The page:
Amazon Force One

Last night, during a worshipful 60 minutes segment with Charlie Rose, Jeff Bezos unveiled a new Amazon shipping plan: short-range delivery drones. Here’s the idea:

Immediately several objections spring to mind: flight regulations will have to be overhauled, the Post Office and other shippers aren’t going to like this, and this could really revitalize the ailing normal retailer if somebody else does it first. Also, what about random idiots with lasers? I wouldn’t be at all surprised if this plan gets stalled for 10 years while the FAA deliberates.

From a political perspective, however, this is just yet another reminder of how the modern economy is eating its own tail. If successful, these drones would put a nontrivial number of people out of work. Where might they go? Well, services is the sector of the economy most resistant to technological displacement. But service jobs depend on people having disposable income. And that is notably scarce, especially among service employees, during prolonged spells of mass unemployment.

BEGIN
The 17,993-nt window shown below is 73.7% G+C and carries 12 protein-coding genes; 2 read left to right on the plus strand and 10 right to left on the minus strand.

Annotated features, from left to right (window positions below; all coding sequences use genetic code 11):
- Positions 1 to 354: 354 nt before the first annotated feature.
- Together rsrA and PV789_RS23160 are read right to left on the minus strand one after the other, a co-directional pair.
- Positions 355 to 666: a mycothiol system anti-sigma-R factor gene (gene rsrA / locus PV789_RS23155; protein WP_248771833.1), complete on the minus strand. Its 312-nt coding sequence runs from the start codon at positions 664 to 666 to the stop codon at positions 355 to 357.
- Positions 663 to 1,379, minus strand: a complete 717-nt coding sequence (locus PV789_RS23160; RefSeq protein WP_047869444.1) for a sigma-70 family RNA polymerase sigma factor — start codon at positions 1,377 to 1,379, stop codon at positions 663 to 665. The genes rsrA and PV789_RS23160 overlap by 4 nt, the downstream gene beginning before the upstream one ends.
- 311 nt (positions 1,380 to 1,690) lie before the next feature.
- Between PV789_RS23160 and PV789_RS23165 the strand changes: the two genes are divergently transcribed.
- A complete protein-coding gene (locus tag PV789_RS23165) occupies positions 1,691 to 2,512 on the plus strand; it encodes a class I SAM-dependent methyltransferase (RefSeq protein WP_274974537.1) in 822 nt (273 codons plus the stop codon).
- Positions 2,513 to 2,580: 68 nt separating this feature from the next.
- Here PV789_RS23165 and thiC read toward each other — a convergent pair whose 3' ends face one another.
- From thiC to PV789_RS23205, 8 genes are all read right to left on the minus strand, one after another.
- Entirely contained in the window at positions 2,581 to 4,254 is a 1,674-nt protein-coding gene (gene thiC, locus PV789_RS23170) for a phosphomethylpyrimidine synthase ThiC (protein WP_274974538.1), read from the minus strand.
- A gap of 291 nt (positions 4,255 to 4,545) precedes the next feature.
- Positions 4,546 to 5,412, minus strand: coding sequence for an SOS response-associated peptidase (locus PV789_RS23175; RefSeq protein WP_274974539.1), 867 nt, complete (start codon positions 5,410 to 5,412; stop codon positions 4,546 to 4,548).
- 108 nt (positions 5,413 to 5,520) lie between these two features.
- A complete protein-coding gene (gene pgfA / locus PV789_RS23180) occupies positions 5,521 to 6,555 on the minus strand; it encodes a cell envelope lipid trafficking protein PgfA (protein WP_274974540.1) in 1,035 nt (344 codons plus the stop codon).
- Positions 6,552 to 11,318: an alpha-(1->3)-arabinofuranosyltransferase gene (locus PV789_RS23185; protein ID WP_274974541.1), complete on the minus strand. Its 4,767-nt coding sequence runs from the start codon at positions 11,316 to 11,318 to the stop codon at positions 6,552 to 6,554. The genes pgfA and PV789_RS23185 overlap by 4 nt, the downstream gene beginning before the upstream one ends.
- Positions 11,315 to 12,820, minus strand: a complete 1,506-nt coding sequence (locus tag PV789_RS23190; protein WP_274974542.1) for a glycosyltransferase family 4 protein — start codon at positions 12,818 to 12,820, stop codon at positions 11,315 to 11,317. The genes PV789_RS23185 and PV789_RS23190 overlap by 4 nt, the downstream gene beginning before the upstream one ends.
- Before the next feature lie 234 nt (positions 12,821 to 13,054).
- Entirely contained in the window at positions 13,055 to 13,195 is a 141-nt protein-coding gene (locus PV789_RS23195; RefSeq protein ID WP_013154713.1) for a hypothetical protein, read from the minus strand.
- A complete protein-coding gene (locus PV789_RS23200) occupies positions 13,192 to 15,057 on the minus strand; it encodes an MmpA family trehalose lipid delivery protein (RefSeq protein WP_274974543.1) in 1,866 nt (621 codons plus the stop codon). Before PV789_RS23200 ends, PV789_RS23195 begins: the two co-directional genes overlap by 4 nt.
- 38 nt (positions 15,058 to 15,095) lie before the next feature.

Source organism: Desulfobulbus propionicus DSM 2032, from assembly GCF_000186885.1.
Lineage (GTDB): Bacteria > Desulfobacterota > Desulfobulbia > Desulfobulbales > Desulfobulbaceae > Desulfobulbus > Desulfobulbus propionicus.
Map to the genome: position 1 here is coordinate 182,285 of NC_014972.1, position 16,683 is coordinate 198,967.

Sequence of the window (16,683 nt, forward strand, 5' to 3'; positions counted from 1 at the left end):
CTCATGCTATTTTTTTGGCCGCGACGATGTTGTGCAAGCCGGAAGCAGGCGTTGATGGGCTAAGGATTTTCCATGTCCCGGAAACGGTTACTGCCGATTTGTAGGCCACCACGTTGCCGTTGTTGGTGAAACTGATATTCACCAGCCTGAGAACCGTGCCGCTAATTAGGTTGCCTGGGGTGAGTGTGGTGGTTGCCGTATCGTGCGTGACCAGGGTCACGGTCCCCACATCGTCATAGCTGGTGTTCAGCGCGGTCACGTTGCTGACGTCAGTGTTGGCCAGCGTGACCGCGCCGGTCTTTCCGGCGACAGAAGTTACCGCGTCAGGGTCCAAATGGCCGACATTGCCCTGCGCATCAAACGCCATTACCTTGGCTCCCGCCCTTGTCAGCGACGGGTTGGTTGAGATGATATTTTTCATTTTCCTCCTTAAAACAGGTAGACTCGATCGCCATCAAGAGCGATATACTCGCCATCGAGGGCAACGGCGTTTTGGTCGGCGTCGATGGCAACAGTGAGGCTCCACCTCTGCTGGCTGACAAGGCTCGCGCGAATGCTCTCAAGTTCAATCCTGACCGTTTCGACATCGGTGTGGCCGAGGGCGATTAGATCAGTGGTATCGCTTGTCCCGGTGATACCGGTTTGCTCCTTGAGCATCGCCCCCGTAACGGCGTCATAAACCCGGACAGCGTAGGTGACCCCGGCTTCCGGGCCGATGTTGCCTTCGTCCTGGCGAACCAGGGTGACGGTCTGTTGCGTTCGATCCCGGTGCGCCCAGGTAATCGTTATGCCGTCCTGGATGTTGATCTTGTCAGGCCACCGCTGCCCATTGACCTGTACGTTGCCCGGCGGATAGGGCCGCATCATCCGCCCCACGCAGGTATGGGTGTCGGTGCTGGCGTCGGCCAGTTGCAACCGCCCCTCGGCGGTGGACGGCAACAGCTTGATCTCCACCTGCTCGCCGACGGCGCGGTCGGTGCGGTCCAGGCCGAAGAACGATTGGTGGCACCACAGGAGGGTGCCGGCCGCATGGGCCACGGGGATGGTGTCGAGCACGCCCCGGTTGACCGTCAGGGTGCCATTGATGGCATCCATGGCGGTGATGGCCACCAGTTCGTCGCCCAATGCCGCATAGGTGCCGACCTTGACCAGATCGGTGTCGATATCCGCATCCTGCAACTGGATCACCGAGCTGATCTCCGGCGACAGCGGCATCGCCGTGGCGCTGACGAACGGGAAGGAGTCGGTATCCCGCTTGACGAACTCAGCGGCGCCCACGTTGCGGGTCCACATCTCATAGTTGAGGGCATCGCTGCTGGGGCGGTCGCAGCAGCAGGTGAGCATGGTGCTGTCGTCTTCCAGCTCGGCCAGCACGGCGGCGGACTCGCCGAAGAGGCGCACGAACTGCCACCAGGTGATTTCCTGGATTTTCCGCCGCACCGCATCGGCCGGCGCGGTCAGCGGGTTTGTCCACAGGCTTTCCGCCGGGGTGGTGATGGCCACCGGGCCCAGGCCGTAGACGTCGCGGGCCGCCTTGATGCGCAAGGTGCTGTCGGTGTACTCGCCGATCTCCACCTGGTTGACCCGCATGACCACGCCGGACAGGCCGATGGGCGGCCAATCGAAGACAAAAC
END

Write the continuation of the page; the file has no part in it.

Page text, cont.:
In other words, creeping automation is pushing people into the sector of the economy that most depends on full employment to create a self-reinforcing cycle of wage growth, but at a time when several decades of stagnation looks increasingly probable.

This drone program will be an extremely heavy lift, but if anyone can do it, it’s probably Amazon. Because probably the most unrealistic part of this segment, at least from their perspective, are the human hands that touch the package at a couple moments.

Ryan Cooper

Ryan Cooper, a contributing editor of the Washington Monthly, is currently the Washington correspondent for The Week.